Phillies Former Shortstop, Scout, & Coach Ruben Amaro, Sr. Passes Away

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Mar 17, 2017; Clearwater, FL, USA; Philadelphia Phillies left fielder Howie Kendrick (47), Philadelphia Phillies center fielder Aaron Altherr (23) and Philadelphia Phillies right fielder Michael Saunders (5) stand with little league baseball players during the national anthem prior to the game against the Toronto Blue Jays at Bright House Field. Mandatory Credit: Kim Klement-USA TODAY Sports
Mar 17, 2017; Clearwater, FL, USA; Philadelphia Phillies left fielder Howie Kendrick (47), Philadelphia Phillies center fielder Aaron Altherr (23) and Philadelphia Phillies right fielder Michael Saunders (5) stand with little league baseball players during the national anthem prior to the game against the Toronto Blue Jays at Bright House Field. Mandatory Credit: Kim Klement-USA TODAY Sports /
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Ruben Amaro, Sr. who spent time with the Phillies as a player, first-base coach, and scout passed away Friday at 81 years old.

Just a week and a half after World Series manager Dallas Green passed away, Phillies alumnus Ruben Amaro, Sr. died on Friday at 81 years old after battling a long illness. He is survived by his wife Lilia, five children – including former Phils GM and Red Sox first base coach Ruben Amaro, Jr. – and seven grandchildren.

Amaro played six seasons in Philadelphia. In 668 games, he had a .241/.315/.308 slash line. Over his entire 11-year career, Amaro played 940 games with the Phils, Yankees, Cardinals, and Angels. He racked up 505 career hits, 96 extra-base hits, and 156 RBI.

Amaro also won a Gold Glove in 1964, the year when the Phils blew a 6.5 game lead and lost the National League pennant in the last two weeks of the season. Amaro would often recount the story of how he bought $1,800 worth of World Series tickets that he never had the chance to play in.

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While he was never a star, Amaro still was well-liked by his colleagues. Sportswriter Marty Noble once wrote of Amaro: [quote via Frank Fitzpatrick of Philly.com]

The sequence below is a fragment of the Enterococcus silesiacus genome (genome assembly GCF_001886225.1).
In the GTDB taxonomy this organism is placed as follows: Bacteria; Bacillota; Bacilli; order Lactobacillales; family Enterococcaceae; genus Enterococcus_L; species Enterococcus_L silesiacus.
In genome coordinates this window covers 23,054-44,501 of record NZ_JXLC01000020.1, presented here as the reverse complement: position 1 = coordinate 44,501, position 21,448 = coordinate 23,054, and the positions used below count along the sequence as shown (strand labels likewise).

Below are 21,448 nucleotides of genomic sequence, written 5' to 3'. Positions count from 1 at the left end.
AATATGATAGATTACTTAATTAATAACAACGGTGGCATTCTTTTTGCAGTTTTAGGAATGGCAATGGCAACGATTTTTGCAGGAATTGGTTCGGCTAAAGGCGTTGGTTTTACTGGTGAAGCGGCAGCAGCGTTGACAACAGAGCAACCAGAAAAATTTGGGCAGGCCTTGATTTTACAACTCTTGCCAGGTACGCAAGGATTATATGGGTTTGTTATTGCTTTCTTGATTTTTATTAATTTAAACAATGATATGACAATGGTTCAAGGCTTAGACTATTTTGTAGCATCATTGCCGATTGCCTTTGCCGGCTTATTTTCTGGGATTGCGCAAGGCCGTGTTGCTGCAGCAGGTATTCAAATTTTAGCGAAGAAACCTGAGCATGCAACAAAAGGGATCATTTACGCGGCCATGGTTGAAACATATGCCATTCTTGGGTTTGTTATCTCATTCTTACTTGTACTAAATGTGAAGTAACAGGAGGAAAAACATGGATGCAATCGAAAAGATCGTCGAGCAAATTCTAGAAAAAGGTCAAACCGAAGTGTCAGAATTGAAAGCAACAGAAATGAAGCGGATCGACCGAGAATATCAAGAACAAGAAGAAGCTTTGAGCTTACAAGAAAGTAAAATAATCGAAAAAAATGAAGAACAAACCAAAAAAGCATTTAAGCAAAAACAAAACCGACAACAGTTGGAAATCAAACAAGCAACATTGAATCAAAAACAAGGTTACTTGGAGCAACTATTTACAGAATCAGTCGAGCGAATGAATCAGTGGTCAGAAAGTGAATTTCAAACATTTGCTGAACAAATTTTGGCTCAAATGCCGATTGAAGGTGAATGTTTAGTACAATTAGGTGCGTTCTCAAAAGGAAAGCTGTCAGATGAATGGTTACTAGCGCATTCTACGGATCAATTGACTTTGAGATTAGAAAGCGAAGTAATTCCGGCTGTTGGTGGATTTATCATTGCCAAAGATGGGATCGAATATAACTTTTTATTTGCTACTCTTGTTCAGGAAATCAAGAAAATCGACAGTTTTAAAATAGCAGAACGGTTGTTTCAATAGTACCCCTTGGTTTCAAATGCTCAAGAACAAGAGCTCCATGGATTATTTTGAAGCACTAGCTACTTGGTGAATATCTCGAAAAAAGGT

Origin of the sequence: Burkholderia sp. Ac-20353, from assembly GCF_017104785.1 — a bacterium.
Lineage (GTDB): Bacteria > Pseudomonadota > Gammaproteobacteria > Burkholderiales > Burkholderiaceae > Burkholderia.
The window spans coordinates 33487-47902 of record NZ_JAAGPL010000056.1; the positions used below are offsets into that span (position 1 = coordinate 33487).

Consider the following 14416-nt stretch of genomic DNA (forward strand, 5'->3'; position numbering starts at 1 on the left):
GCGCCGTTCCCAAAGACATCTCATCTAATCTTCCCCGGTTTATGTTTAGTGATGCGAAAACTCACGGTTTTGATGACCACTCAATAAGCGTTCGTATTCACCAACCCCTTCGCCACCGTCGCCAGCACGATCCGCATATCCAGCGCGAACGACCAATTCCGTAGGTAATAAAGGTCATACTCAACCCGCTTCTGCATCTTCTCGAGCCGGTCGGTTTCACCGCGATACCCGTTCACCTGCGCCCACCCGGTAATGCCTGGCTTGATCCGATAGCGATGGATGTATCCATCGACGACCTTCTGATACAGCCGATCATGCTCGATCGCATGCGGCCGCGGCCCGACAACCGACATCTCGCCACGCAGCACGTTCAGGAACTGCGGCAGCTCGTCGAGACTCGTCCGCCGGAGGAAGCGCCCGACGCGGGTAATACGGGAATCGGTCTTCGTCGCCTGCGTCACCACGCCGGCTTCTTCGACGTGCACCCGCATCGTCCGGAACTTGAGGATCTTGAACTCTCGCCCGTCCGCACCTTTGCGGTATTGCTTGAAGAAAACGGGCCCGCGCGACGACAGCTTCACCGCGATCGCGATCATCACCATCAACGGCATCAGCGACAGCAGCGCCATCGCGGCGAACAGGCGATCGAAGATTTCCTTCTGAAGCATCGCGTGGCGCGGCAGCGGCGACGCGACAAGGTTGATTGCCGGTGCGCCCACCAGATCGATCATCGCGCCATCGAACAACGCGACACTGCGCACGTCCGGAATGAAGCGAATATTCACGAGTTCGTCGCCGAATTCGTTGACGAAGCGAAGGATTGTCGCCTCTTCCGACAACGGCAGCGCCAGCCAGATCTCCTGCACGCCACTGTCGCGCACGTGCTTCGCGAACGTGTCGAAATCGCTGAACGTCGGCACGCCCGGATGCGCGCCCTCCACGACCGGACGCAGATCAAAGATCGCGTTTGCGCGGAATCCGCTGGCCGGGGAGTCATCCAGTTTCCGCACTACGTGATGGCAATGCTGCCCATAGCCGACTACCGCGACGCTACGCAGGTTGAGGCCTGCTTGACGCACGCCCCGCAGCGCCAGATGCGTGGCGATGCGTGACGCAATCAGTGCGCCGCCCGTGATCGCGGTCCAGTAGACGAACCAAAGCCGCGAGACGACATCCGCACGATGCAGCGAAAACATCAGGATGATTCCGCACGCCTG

"“Wherever he was, lines formed. Scouts, writers, club officials actually queued up to say hello and show reverence, appreciation and respect for the soft-spoken 75-year-old. He never was a star. . . . But he is one of the game’s great gentlemen.”"

Amaro’s biggest impact with the Phils came after his playing career. He was the Latin America coordinator from 1974 to 1980. He was integral in the signings of George Bell, Juan Samuel, and Julio Franco.

Amaro was the team’s first base coach for two seasons as well, including in 1980 with Green’s World Series team.

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Amaro is also a member of the Cuban and Mexican Baseball Halls of Fame.

Team chairman David Montgomery had the following to say about Amaro’s passing: [quote via Jim Salisbury of CSN Philly]

"“As a young fan in the early 1960s, I had the privilege of watching the amazing grace of Ruben Amaro Sr. as he played shortstop for the Phillies…Ten years later, Ruben was my professional colleague…He was a joy to be around because he treated people with the same special grace he exhibited fielding a ground ball.”"

Next: Phils Bullpen Depth Thin Heading Into Season

Amaro made quite an impact in Philadephia and he will surely be missed by all who knew him.

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